Abuse of Power

No one cares about how the sausage is made, but a story last week illustrates why small breweries band together. Because the big guys have enormous resources, and they abuse it to get market access—and squeeze out the competition. Heineken is the most recent offender. Follow the link to hear the full description of the scheme. Here’s a taste:

The New York State Liquor Authority (SLA) on Wednesday finalized a $1.25 million settlement agreement with Heineken USA Incorporated (HUSA) for 42 alleged violations of the state’s Alcoholic Beverage Control (ABC) law.

According to the TTB, HUSA also reimbursed retailers who purchased the so-called “patented” and “revolutionary” on-premise technology through “disguised” credit card transactions. HUSA was also accused of making “slotting fee payments” to retailers, which were disguised as “permissible activities” such as consumer sampling experiences that never took place.

The demand for Heineken in the US is very low (Lagunitas helps, but the company’s market share is tiny), but it’s a huge company with boatloads of cash. So one way to ensure sales is to rig the system by buying handles. This puts beer in pubs that would otherwise reject it and keeps beer that people would prefer to buy out.

Heineken is far from the first or worst offender—just the most recent to get caught. Buying taps, freebies, obscene discounts or free kegs—this stuff happens routinely. It’s a part of the corruption that’s built into the three-tier system. The incentives put in place 85 years ago were designed to reduce the power of breweries by creating a wholesale tier. But big breweries still have the cash to affect the system—in some states, it’s legal for breweries to own their own distributors—and regulation is weak and inconsistent.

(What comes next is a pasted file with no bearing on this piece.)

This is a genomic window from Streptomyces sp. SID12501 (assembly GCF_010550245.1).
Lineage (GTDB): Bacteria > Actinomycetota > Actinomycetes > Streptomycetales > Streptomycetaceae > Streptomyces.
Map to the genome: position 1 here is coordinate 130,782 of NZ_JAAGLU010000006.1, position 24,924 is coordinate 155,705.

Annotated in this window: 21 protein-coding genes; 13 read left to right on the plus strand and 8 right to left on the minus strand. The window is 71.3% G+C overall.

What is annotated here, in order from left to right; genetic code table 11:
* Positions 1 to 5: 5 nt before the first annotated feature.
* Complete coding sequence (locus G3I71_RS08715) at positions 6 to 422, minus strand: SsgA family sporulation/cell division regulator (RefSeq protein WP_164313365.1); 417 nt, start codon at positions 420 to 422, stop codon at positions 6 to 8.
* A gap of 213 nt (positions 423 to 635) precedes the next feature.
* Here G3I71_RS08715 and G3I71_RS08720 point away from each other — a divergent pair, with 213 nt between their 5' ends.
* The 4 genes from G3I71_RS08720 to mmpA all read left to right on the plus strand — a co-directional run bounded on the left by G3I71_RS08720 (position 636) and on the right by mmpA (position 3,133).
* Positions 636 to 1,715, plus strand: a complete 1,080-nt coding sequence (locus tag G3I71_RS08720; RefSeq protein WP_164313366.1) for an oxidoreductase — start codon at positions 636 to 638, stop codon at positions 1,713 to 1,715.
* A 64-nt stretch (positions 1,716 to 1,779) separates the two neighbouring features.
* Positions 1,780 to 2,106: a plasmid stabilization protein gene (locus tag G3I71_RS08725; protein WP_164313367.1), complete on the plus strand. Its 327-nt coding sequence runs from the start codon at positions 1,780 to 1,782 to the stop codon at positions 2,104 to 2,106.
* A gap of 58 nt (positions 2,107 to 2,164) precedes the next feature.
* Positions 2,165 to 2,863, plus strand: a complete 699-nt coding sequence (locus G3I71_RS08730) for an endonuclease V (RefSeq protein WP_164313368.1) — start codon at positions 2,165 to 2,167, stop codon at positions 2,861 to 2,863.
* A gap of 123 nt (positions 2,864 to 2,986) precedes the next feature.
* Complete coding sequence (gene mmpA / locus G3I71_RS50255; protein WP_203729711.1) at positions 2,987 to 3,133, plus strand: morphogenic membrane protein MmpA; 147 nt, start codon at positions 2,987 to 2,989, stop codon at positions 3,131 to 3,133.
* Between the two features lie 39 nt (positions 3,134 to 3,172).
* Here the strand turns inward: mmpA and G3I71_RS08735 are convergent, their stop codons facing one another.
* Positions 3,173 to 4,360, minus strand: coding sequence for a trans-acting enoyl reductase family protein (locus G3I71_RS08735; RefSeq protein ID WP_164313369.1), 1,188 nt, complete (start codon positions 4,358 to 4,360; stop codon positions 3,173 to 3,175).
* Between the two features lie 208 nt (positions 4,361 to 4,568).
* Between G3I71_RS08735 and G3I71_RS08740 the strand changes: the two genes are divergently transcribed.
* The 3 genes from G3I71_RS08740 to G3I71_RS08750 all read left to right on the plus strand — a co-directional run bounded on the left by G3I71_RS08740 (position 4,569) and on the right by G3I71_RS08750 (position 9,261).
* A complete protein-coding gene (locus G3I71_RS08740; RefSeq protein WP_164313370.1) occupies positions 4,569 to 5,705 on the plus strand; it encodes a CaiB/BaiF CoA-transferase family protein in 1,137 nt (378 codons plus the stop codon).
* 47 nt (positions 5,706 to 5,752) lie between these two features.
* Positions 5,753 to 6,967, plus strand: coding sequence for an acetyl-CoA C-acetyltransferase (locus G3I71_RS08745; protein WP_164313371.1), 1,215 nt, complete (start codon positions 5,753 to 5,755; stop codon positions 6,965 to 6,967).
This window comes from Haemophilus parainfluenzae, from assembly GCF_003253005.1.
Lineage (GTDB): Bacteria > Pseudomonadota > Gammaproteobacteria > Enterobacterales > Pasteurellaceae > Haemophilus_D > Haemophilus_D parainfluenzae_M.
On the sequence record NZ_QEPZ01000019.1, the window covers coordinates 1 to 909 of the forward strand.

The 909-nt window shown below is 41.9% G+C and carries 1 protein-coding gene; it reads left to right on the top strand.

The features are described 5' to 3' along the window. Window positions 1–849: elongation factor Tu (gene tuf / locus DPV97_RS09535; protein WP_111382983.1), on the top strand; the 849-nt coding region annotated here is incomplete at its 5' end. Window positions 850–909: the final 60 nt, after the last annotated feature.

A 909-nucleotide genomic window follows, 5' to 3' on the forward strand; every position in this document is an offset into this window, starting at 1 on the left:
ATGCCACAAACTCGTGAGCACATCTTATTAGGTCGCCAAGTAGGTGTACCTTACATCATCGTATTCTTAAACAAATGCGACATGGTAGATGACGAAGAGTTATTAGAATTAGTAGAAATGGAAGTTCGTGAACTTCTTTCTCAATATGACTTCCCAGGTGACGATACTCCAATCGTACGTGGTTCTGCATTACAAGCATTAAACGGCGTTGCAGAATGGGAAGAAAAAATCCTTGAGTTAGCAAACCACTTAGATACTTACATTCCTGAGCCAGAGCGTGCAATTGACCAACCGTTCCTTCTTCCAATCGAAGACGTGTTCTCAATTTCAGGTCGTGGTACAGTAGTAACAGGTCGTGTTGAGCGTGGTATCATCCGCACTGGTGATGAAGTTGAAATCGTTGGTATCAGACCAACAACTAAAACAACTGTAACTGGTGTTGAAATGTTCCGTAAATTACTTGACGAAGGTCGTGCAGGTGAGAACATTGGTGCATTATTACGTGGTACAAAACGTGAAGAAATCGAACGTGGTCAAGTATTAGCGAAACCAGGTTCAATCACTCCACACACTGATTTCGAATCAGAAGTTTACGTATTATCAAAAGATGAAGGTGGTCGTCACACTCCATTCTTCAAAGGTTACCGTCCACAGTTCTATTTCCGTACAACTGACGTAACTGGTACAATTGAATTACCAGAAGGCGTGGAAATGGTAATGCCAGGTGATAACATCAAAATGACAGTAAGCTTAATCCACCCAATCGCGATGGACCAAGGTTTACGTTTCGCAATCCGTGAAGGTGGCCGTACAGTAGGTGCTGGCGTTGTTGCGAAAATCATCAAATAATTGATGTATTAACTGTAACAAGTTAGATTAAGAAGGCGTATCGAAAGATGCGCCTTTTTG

People often say “it’s all about the beer,” but this isn’t precisely true. I am writing from a Logan Airport Hilton, and the bar here had Sam Adams, AB products, and precisely one local craft beer (Jack’s Abbey). It’s really about the beer that’s available. And big breweries have more money to make sure their beer is the beer you have access to.

Hazies are fun, distribution is boring. But it’s really important.

Jeff Alworth6 Comments